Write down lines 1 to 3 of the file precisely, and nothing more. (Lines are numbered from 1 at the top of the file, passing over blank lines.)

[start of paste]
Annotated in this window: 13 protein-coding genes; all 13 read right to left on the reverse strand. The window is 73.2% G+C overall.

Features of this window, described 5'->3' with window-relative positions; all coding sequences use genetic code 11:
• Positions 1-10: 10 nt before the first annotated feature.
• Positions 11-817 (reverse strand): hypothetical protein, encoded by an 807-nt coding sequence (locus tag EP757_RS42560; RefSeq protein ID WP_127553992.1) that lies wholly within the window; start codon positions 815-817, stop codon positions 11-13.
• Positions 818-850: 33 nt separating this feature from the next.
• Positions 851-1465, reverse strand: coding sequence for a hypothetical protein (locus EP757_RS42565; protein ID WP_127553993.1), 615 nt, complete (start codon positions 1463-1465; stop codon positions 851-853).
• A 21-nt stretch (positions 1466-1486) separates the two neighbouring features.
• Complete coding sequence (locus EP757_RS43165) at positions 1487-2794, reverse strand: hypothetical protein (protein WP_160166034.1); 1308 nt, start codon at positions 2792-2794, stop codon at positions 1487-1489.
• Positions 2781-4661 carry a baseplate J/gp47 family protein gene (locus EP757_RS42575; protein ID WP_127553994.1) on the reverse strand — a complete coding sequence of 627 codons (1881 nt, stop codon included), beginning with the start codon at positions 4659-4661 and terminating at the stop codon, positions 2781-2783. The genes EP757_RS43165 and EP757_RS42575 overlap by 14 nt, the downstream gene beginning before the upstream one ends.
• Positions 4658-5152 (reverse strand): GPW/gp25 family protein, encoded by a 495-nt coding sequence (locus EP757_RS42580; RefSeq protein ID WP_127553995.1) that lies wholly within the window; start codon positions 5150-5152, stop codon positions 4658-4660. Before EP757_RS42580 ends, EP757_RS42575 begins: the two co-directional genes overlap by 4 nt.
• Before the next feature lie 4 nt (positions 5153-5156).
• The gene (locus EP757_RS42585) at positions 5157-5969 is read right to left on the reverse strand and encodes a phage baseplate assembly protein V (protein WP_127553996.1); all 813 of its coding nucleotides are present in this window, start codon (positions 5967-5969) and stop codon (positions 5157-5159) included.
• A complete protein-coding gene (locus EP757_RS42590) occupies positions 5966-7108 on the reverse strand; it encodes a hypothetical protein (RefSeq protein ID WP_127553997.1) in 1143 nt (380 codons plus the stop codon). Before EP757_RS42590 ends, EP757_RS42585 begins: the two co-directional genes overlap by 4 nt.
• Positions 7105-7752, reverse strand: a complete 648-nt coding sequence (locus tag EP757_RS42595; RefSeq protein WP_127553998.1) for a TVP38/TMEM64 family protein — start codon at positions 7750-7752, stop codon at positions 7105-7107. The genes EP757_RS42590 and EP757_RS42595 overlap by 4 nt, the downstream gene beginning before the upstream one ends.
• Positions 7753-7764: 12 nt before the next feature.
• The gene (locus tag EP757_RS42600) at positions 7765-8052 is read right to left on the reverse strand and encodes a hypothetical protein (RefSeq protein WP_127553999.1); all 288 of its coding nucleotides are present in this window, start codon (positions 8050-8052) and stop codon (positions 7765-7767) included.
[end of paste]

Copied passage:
Annotated in this window: 13 protein-coding genes; all 13 read right to left on the reverse strand. The window is 73.2% G+C overall.

Features of this window, described 5'->3' with window-relative positions; all coding sequences use genetic code 11:
• Positions 1-10: 10 nt before the first annotated feature.